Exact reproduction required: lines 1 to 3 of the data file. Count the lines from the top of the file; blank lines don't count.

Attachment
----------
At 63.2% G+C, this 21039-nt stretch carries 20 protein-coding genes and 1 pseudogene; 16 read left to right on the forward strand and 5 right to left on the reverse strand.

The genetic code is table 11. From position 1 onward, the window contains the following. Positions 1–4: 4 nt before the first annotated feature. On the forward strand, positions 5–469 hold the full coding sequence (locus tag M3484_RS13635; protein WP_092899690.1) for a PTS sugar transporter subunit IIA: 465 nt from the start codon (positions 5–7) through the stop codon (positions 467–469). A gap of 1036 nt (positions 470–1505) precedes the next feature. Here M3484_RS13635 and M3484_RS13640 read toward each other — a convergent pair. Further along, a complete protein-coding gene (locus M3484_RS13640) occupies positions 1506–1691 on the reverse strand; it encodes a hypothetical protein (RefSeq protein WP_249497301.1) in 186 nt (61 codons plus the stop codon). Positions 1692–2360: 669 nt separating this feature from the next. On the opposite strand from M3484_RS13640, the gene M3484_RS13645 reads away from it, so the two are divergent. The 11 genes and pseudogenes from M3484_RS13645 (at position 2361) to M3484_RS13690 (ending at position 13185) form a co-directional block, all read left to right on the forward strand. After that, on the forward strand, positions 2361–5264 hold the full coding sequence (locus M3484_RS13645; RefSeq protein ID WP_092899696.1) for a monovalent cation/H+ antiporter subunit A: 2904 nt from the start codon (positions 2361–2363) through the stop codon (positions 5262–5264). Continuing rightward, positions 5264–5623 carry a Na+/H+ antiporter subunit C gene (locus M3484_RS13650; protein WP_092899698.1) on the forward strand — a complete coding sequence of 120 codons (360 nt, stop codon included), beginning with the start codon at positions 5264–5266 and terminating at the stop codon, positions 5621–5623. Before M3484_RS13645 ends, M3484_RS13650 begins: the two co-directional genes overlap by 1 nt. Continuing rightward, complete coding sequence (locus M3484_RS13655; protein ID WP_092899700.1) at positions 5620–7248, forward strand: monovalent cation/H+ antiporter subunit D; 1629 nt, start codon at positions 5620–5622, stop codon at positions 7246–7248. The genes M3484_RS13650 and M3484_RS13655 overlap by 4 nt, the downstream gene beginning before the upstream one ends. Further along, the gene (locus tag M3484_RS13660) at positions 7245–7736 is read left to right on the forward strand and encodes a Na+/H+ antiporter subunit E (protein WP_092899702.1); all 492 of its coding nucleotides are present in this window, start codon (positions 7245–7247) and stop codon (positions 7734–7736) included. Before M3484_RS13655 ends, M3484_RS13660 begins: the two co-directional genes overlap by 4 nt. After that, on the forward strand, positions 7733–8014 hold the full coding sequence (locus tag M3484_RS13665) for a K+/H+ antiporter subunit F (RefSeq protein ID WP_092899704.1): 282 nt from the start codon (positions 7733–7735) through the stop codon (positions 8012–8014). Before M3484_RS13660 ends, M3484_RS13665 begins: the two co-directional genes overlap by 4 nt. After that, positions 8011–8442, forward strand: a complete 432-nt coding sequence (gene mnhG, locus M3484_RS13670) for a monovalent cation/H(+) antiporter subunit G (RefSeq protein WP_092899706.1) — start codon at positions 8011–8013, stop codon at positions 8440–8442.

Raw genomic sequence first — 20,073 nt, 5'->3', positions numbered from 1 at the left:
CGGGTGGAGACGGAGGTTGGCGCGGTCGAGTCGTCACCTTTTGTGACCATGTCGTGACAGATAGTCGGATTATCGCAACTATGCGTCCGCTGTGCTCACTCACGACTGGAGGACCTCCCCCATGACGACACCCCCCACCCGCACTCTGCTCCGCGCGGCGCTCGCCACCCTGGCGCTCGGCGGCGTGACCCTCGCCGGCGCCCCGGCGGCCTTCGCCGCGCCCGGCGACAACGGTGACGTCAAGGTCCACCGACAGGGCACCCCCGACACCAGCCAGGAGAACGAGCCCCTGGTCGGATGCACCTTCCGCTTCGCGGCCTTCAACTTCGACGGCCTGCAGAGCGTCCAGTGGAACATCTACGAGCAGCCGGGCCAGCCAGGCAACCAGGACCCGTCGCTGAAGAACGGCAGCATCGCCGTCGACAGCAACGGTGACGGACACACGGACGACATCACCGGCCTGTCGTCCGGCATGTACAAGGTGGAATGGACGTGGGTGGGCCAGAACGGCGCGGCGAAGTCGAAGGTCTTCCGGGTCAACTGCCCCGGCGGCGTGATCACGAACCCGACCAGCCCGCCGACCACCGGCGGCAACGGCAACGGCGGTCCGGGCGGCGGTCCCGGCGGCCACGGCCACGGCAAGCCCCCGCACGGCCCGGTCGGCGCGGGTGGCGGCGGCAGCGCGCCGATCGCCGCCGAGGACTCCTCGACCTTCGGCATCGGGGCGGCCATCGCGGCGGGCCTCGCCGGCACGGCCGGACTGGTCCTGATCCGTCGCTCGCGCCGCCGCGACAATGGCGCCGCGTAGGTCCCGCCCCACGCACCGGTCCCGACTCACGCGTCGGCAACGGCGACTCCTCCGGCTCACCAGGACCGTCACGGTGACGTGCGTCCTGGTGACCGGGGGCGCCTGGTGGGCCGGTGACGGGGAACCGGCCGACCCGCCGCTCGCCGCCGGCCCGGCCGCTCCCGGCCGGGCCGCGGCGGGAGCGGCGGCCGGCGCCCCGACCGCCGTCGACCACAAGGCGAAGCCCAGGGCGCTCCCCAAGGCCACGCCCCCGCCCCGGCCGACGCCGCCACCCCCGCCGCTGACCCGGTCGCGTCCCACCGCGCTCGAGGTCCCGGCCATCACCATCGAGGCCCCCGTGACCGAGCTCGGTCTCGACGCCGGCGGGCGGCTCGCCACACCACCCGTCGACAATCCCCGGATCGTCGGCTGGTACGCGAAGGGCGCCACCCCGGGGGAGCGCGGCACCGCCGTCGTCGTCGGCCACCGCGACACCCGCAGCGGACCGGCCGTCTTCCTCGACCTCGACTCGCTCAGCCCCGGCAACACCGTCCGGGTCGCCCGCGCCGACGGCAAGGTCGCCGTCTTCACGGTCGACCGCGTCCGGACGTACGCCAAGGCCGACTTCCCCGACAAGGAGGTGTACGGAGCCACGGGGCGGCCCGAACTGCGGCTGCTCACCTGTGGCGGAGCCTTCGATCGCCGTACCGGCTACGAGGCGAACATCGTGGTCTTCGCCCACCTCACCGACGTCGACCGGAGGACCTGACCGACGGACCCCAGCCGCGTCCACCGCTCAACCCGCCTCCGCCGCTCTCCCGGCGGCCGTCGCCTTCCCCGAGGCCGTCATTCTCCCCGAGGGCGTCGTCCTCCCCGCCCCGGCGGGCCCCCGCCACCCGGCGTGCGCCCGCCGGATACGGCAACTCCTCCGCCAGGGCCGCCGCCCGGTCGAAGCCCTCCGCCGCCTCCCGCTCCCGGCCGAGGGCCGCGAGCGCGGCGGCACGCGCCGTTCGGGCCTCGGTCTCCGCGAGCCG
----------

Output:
At 63.2% G+C, this 21039-nt stretch carries 20 protein-coding genes and 1 pseudogene; 16 read left to right on the forward strand and 5 right to left on the reverse strand.

The genetic code is table 11. From position 1 onward, the window contains the following. Positions 1–4: 4 nt before the first annotated feature. On the forward strand, positions 5–469 hold the full coding sequence (locus tag M3484_RS13635; protein WP_092899690.1) for a PTS sugar transporter subunit IIA: 465 nt from the start codon (positions 5–7) through the stop codon (positions 467–469). A gap of 1036 nt (positions 470–1505) precedes the next feature. Here M3484_RS13635 and M3484_RS13640 read toward each other — a convergent pair. Further along, a complete protein-coding gene (locus M3484_RS13640) occupies positions 1506–1691 on the reverse strand; it encodes a hypothetical protein (RefSeq protein WP_249497301.1) in 186 nt (61 codons plus the stop codon). Positions 1692–2360: 669 nt separating this feature from the next. On the opposite strand from M3484_RS13640, the gene M3484_RS13645 reads away from it, so the two are divergent. The 11 genes and pseudogenes from M3484_RS13645 (at position 2361) to M3484_RS13690 (ending at position 13185) form a co-directional block, all read left to right on the forward strand. After that, on the forward strand, positions 2361–5264 hold the full coding sequence (locus M3484_RS13645; RefSeq protein ID WP_092899696.1) for a monovalent cation/H+ antiporter subunit A: 2904 nt from the start codon (positions 2361–2363) through the stop codon (positions 5262–5264). Continuing rightward, positions 5264–5623 carry a Na+/H+ antiporter subunit C gene (locus M3484_RS13650; protein WP_092899698.1) on the forward strand — a complete coding sequence of 120 codons (360 nt, stop codon included), beginning with the start codon at positions 5264–5266 and terminating at the stop codon, positions 5621–5623. Before M3484_RS13645 ends, M3484_RS13650 begins: the two co-directional genes overlap by 1 nt. Continuing rightward, complete coding sequence (locus M3484_RS13655; protein ID WP_092899700.1) at positions 5620–7248, forward strand: monovalent cation/H+ antiporter subunit D; 1629 nt, start codon at positions 5620–5622, stop codon at positions 7246–7248. The genes M3484_RS13650 and M3484_RS13655 overlap by 4 nt, the downstream gene beginning before the upstream one ends. Further along, the gene (locus tag M3484_RS13660) at positions 7245–7736 is read left to right on the forward strand and encodes a Na+/H+ antiporter subunit E (protein WP_092899702.1); all 492 of its coding nucleotides are present in this window, start codon (positions 7245–7247) and stop codon (positions 7734–7736) included. Before M3484_RS13655 ends, M3484_RS13660 begins: the two co-directional genes overlap by 4 nt. After that, on the forward strand, positions 7733–8014 hold the full coding sequence (locus tag M3484_RS13665) for a K+/H+ antiporter subunit F (RefSeq protein ID WP_092899704.1): 282 nt from the start codon (positions 7733–7735) through the stop codon (positions 8012–8014). Before M3484_RS13660 ends, M3484_RS13665 begins: the two co-directional genes overlap by 4 nt. After that, positions 8011–8442, forward strand: a complete 432-nt coding sequence (gene mnhG, locus M3484_RS13670) for a monovalent cation/H(+) antiporter subunit G (RefSeq protein WP_092899706.1) — start codon at positions 8011–8013, stop codon at positions 8440–8442.

Raw genomic sequence first — 20,073 nt, 5'->3', positions numbered from 1 at the left: